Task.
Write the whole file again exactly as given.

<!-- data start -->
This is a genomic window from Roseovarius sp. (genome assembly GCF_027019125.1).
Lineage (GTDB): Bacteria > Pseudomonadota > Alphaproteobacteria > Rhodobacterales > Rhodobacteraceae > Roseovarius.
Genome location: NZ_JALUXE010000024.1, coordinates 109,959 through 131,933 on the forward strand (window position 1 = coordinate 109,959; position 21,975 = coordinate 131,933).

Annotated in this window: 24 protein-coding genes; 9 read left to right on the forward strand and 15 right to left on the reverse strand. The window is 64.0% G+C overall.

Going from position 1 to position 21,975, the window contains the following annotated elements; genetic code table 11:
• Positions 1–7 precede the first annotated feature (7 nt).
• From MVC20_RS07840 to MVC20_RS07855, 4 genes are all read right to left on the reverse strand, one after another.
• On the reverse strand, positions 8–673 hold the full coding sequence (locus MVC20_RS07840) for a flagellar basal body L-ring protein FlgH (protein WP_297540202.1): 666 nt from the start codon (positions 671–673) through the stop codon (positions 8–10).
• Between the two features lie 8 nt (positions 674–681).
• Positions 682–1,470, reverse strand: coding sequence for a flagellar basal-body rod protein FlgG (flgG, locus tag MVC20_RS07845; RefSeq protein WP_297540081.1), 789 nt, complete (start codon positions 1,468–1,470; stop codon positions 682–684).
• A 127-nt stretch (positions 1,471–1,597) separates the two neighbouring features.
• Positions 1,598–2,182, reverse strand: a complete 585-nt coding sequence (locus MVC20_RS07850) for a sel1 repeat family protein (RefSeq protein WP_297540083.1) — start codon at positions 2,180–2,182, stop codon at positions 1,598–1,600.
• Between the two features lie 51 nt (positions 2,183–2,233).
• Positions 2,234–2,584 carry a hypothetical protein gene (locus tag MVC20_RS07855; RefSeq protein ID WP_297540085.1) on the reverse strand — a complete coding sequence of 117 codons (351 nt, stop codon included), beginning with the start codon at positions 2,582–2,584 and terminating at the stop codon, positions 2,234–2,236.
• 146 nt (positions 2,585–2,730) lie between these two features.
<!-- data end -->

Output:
This is a genomic window from Roseovarius sp. (genome assembly GCF_027019125.1).
Lineage (GTDB): Bacteria > Pseudomonadota > Alphaproteobacteria > Rhodobacterales > Rhodobacteraceae > Roseovarius.
Genome location: NZ_JALUXE010000024.1, coordinates 109,959 through 131,933 on the forward strand (window position 1 = coordinate 109,959; position 21,975 = coordinate 131,933).

Annotated in this window: 24 protein-coding genes; 9 read left to right on the forward strand and 15 right to left on the reverse strand. The window is 64.0% G+C overall.

Going from position 1 to position 21,975, the window contains the following annotated elements; genetic code table 11:
• Positions 1–7 precede the first annotated feature (7 nt).
• From MVC20_RS07840 to MVC20_RS07855, 4 genes are all read right to left on the reverse strand, one after another.
• On the reverse strand, positions 8–673 hold the full coding sequence (locus MVC20_RS07840) for a flagellar basal body L-ring protein FlgH (protein WP_297540202.1): 666 nt from the start codon (positions 671–673) through the stop codon (positions 8–10).
• Between the two features lie 8 nt (positions 674–681).
• Positions 682–1,470, reverse strand: coding sequence for a flagellar basal-body rod protein FlgG (flgG, locus tag MVC20_RS07845; RefSeq protein WP_297540081.1), 789 nt, complete (start codon positions 1,468–1,470; stop codon positions 682–684).
• A 127-nt stretch (positions 1,471–1,597) separates the two neighbouring features.
• Positions 1,598–2,182, reverse strand: a complete 585-nt coding sequence (locus MVC20_RS07850) for a sel1 repeat family protein (RefSeq protein WP_297540083.1) — start codon at positions 2,180–2,182, stop codon at positions 1,598–1,600.
• Between the two features lie 51 nt (positions 2,183–2,233).
• Positions 2,234–2,584 carry a hypothetical protein gene (locus tag MVC20_RS07855; RefSeq protein ID WP_297540085.1) on the reverse strand — a complete coding sequence of 117 codons (351 nt, stop codon included), beginning with the start codon at positions 2,582–2,584 and terminating at the stop codon, positions 2,234–2,236.
• 146 nt (positions 2,585–2,730) lie between these two features.